What is Dan Harmon’s Story Circle?
The major writing contribution writer Dan Harmon has made to the world, besides his much-loved show Rick and Morty, is the story circle. The premise isn’t hard to grasp, and it draws heavy influences from the work of academic Joseph Campbell, but its simplicity is where it shines.
The story circle encompasses a narrative that we can find in all major myths, movies, and books. Dan Harmon believes that it can be applied to ANY good movie or book ever made. An adventurous claim, but once you venture into the Story Circle, you’ll start to see the light.
The narrative is simple. A character starts in his home, ventures out to get something they need, and returns, having changed forever. Harmon lays these out in eight different plot points:
- A character is in a zone of comfort
- But they desperately want something
- They enter an unfamiliar situation
- The adapt to that unfamiliar situation
- They get what they wanted after much effort
- Knowingly or unknowingly, they pay a heavy price
- They return back to their zone of comfort
- They’ve been changed forever
The difference between Harmon’s way of outlining and most other ways of outlining is that it’s character-focused. It’s easy to outline and apply to a wider range of stories.
Let’s break down the story circle in the best way possible, using a blockbuster movie everyone (hopefully) has seen, The Lion King.
Zone of Comfort
Simba is a young lion cub and heir to the Kingdom of Pride Rock. He lives a privileged life as a lion as well as a prince in his homeland.
Simba is eager to become King but also to prove himself to his father, Mufasa. He disobeys his father once and even brings his soon to be wife to the elephant graveyard and must be embarrassingly rescued by his father from a pack of hyenas.
The enter an unfamiliar situation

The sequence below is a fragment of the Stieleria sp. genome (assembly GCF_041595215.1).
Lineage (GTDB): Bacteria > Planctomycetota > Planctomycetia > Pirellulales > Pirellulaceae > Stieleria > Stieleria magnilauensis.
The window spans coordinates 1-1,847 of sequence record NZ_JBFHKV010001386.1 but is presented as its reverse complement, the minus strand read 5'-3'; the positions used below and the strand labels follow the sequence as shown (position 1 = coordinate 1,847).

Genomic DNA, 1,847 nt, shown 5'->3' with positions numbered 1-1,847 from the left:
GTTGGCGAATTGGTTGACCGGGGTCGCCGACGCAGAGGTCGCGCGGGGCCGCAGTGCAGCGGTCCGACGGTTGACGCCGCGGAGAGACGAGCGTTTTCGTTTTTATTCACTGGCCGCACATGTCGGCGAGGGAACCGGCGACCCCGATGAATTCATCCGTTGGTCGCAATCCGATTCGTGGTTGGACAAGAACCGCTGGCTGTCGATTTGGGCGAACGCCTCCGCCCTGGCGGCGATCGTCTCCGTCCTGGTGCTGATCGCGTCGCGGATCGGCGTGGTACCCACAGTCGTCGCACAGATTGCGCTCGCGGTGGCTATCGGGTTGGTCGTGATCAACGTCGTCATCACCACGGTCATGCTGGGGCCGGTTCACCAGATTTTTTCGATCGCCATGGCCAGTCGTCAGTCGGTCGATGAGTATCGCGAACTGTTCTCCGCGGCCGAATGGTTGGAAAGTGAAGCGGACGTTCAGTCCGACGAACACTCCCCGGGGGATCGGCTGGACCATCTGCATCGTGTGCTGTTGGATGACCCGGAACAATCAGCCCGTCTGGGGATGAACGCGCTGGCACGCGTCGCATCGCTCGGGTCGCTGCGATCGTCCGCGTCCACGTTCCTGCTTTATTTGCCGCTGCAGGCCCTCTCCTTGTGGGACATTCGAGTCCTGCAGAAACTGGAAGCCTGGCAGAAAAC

Simbas father is murdered by a stampede staged by his uncle Scar. Simba is blackmailed by Scar to leave the animal kingdom and has hyenas sent after him to hunt him down.
They adapt to their situation
Simba escapes the animal kingdom and is rescued by a meerkat and a warthog, Timone and Pumba. These two teach Simba how to live and turn from his lion ways and refrain from hunting other animals. Simba internalises their philosophy to shield against his trauma and the years pass away.
They get what they want
His old friend and former betrothed Nala comes and finds him after years. The two rekindle their romance. Simba argues but is finally convinced after seeing a vision of his father to return to Pride Rock and take his place as king. Markedly to stop running from his past trauma.
A heavy price is paid
Simba returns to Pride Rock and has a fight with Scar. Simba confronts his fear and confesses his part (accidental) in his father’s death. Scar does as well. This leads to a showdown where he is forced to kill his Uncle.
Simba walks up to Pride Rock and roars loudly, signaling to the animal kingdom that he has returned and has taken his place as king.
A few years pass and Simba and Nala have a cub of their own. The circle of life is re-emphasized and Simba has accepted his place in it.
Why is it called the Story Circle and not the Story Flat Line? Harmon explains that it’s because of the rhythms of biology, psychology, and culture. We move cyclically through phases of life, death, consciousness, emotions, and the general passage of time.
The Story Circle has helped many writers get a kick-start on their writing and it’ll help you to. Visit livingwriter.com and select the Story Circle template to get started as quickly as possible writing your cyclical, next best-seller.